Published:

Get to Know Nutritional Yeast



Nutritional yeast: not the prettiest thing ever

Article author photo. Lindsay Livingston, DTR, RD This featured post is by Lindsay Livingston, RD. You can follow this blogger @LeanGrnBeanBlog.

If you've spent any time perusing the bulk bins at your local grocery store lately, you may have noticed a product called nutritional yeast. Although the name sounds somewhat unappealing — and the appearance, as you can see in the photo above, is hardly any better — this product is a nutritional powerhouse. And it is something you definitely should know about.

What is Nutritional Yeast?
Nutritional yeast, also commonly called "nooch," is inactive yeast that is grown on molasses. It is yellow in color and typically comes in little flakes. Quite honestly, it looks like fish food. But don't let that scare you! It has a nutty, cheesy flavor and is often used to add that cheesy profile to vegan dishes.

Is it Good for Me?
Absolutely! Check out the nutritional info for just two tablespoons:

60 calories
1 gram of fat
5 milligrams of sodium
4 grams of fiber
Zero grams of sugar
9 grams of protein

Plus, it has tons of B vitamins and folate. Most brands of nutritional yeast also have Vitamin B12 added, which makes for a great option for vegans who aren't getting the B12 found in animal products. Nutritional yeast is also gluten-free and doesn't have any added sugars or preservatives. It can be found in the bulk bins at many grocery stores and is also sold online.

What Should I Do With It?
Nutritional yeast can be an acquired taste, so try easing into it by sprinkling it on things like popcorn and kale chips, adding it to pasta dishes, or simply mixing a couple tablespoons into whatever dish you're making to help enhance the flavor.

As you get used to it, you could use it to make a vegan "cheese" sauce, to replace breadcrumbs in homemade veggie burgers, to thicken sauces, or even to make things like salad dressings!

Nutritional yeast makes a great addition to any diet, whether you're a vegan, a carnivore or anything in between. Next time you're at the store, use the bulk bins to your advantage and buy a little bit to see if you like it.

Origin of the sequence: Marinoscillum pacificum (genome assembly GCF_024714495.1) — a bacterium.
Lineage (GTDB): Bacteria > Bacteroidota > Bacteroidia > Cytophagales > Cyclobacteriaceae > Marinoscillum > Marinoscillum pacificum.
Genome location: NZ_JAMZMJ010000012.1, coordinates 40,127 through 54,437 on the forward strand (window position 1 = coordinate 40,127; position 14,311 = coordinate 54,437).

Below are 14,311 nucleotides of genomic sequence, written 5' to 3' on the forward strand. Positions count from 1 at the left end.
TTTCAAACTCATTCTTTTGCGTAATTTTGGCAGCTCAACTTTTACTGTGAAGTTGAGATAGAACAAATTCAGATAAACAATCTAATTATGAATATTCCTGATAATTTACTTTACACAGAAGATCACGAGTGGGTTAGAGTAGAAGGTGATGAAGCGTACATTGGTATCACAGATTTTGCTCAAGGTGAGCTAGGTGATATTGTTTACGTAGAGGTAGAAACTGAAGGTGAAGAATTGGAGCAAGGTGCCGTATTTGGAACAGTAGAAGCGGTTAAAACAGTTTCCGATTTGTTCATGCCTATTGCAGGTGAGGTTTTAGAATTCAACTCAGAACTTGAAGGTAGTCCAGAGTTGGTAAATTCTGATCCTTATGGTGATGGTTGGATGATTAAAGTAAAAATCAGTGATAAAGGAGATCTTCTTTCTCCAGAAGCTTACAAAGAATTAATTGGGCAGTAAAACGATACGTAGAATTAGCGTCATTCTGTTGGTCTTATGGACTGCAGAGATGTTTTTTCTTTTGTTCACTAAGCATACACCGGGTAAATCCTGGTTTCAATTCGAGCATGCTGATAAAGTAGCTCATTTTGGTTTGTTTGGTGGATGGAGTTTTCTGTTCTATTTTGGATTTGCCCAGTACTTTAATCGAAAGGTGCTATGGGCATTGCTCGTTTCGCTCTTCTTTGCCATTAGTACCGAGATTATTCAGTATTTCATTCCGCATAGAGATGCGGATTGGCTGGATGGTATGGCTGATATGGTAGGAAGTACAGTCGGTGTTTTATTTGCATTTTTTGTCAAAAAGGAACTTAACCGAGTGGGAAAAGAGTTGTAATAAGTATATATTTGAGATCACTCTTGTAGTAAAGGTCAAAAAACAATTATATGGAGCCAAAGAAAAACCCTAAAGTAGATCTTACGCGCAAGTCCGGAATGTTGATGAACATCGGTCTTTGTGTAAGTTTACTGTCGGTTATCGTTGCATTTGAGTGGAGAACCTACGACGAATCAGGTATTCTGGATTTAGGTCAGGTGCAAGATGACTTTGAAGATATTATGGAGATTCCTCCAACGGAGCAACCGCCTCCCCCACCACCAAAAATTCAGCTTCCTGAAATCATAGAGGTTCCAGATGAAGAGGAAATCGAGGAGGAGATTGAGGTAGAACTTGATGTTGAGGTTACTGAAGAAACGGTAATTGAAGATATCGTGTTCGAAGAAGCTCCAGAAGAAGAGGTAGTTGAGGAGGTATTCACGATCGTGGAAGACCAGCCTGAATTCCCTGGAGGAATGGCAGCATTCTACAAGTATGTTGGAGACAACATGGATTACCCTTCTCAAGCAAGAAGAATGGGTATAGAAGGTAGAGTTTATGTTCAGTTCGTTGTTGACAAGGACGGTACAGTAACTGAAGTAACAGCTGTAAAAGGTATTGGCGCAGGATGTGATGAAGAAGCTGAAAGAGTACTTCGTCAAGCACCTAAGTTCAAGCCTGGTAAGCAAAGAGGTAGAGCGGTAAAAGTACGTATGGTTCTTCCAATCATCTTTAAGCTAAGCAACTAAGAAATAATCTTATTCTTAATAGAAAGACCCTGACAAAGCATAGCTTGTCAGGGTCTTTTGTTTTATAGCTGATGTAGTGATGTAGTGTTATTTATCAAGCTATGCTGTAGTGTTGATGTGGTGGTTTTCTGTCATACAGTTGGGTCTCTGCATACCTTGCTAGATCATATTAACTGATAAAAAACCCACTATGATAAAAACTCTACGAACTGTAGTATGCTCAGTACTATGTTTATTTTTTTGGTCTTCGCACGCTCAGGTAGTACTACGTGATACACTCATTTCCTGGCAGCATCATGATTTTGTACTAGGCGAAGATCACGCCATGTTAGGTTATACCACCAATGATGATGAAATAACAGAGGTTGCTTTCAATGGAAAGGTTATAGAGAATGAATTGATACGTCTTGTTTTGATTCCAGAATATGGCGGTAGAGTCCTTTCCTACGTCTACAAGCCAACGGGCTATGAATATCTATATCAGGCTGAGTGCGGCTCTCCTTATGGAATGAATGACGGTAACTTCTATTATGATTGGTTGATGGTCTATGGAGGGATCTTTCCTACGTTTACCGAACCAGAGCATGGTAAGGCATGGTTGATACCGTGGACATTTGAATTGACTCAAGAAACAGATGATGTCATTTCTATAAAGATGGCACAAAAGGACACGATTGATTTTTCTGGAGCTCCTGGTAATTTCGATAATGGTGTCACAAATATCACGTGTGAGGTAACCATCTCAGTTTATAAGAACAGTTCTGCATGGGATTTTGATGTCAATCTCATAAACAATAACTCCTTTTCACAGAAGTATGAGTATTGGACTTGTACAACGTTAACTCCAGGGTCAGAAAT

Lindsay Livingston, RD, is a registered dietitian from Columbus, Ohio. She is an online nutrition coach and blogger at The Lean Green Bean. Follow her on Twitter, Facebook, Instagram and Pinterest.

blog comments powered by Disqus

More Stone Soup

Sleep Like an Athlete

Sleep Like an Athlete

I do not have to convince anyone that a good night’s sleep will help you achieve good health. The problem? How to build those seven to eight hours a day into your lifestyle. The secret to keeping your weight down and staying heart healthy may be in training like an athlete and keeping to a sleep schedule.
Red and Green Gnocchi for the Holidays

Red and Green Gnocchi for the Holidays

In the midst of all this holiday madness, it's more important than ever to stay healthy with home-cooked, well-balanced meals. With holiday parties, work events, cocktail receptions and family reunions this time of year, it's easy to let healthy cooking fall to the wayside. Who has any more time to spend in the kitchen after baking for the cookie swap and wrapping all those gifts!? One of my favorite meals to make during hectic times is this gnocchi-based dish with beans, tomatoes and greens.
Two Little Cheers for Kiwi

Two Little Cheers for Kiwi

I was having some trouble deciding what to write about, so I looked for help at home — I asked my twin four-year-old girls. When I mentioned kiwi as a possible topic, their overwhelmingly excited response came to me in full stereo. "I want some!"
No More Food Fights! Can Foodies and Farmers Get Along?

No More Food Fights! Can Foodies and Farmers Get Along?

The conversation around food does not have to go the way of religion or politics, a taboo topic not to be brought up in social circles. Food and nutrition professionals, farmers, and others interested in growing a more productive conversation about farm and food now have a new book with multiple perspectives to contribute to the food conversation.


Stone Soup

Guest bloggers from around the world share
with Food & Nutrition Magazine.

About This Blog

Stone Soup is a guest blog written by members of the Academy of Nutrition and Dietetics. Content — including information, recipes and views expressed — is that of the authors and does not reflect the positions or policies of Food & Nutrition Magazine or the Academy of Nutrition and Dietetics. Bloggers are required to pledge they will not write for Stone Soup on topics, companies or trade organization they currently represent or have represented at any time.

Write for Us

Are you a member of the Academy of Nutrition and Dietetics who is interested in writing a guest blog for Stone Soup? To be considered, contact us at StoneSoup@eatright.org.

Comments Policy

Food & Nutrition Magazine provides this forum to exchange ideas, opinions and contributions within a positive community. Diverse viewpoints and constructive, respectful dialogue are welcome. Rudeness, misinformation, self-promotion and abuse are not. We reserve the right, without warning or notification, to remove comments and block users we determine violate this policy or our Terms & Conditions. You must include your name or be logged into a personal account on Disqus, Facebook, Twitter or Google+ to comment.

Archives

Recent Posts

Categories

Feed

Atom Feed Subscribe to the Stone Soup Feed »

Get Stone Soup in Your Email